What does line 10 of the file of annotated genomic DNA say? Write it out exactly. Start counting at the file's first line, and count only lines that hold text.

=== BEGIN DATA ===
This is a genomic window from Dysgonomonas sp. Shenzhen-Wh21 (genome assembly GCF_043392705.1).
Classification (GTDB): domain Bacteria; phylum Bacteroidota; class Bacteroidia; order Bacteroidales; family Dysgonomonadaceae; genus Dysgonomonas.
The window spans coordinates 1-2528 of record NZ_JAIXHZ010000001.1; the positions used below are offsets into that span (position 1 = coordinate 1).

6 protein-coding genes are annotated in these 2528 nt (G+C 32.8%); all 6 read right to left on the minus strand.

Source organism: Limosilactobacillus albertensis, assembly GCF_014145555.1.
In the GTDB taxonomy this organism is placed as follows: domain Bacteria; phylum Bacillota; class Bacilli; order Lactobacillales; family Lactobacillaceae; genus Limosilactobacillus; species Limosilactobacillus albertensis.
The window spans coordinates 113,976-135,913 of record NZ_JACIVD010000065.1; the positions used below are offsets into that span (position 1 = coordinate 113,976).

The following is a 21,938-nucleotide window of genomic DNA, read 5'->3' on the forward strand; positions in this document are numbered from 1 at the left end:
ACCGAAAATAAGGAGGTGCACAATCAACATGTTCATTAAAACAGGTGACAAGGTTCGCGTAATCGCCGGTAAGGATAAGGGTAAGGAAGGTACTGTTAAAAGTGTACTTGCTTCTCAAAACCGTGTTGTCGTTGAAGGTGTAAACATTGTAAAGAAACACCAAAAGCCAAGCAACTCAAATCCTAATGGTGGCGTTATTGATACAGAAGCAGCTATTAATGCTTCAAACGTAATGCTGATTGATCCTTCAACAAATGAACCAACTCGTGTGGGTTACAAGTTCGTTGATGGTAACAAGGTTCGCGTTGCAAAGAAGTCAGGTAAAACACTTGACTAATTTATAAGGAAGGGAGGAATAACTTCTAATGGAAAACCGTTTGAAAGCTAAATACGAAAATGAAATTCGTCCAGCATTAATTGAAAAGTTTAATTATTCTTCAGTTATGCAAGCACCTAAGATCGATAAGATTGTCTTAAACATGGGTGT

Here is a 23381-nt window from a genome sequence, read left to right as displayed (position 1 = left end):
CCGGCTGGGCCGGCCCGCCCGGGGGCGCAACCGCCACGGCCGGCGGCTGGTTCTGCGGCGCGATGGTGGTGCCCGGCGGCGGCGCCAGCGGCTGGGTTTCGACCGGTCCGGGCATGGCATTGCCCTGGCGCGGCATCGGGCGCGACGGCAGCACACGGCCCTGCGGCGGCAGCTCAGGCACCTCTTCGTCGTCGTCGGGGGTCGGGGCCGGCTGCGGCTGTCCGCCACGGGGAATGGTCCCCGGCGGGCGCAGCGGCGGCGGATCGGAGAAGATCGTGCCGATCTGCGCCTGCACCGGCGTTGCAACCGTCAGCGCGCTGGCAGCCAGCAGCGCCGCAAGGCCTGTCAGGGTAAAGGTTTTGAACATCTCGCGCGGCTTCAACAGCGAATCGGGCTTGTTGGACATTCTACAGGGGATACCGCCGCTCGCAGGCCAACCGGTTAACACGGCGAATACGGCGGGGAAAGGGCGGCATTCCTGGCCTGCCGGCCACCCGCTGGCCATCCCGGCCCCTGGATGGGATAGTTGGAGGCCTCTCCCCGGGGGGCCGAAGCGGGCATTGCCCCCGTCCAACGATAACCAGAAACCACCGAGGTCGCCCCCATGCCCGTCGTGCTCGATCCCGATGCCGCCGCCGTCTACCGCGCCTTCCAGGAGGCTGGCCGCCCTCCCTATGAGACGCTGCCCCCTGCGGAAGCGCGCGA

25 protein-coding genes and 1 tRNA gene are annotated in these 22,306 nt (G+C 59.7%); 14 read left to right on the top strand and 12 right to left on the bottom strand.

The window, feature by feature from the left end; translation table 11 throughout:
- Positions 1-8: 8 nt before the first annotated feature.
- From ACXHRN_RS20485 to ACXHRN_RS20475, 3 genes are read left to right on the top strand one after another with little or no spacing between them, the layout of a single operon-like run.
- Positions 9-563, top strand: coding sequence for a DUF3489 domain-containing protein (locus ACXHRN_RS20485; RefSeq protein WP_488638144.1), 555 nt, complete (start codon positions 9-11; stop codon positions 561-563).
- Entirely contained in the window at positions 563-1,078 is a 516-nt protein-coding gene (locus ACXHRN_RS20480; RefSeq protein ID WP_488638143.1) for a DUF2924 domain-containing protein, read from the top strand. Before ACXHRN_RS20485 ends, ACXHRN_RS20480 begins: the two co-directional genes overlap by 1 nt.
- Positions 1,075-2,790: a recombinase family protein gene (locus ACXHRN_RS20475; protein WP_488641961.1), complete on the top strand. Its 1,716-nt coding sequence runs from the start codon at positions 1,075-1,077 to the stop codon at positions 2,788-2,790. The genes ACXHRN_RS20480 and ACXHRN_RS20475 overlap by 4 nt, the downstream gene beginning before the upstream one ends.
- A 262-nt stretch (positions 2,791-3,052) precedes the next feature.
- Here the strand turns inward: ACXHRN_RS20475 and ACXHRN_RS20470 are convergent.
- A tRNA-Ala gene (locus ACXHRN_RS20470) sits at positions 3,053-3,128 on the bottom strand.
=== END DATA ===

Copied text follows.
Here is a 23381-nt window from a genome sequence, read left to right as displayed (position 1 = left end):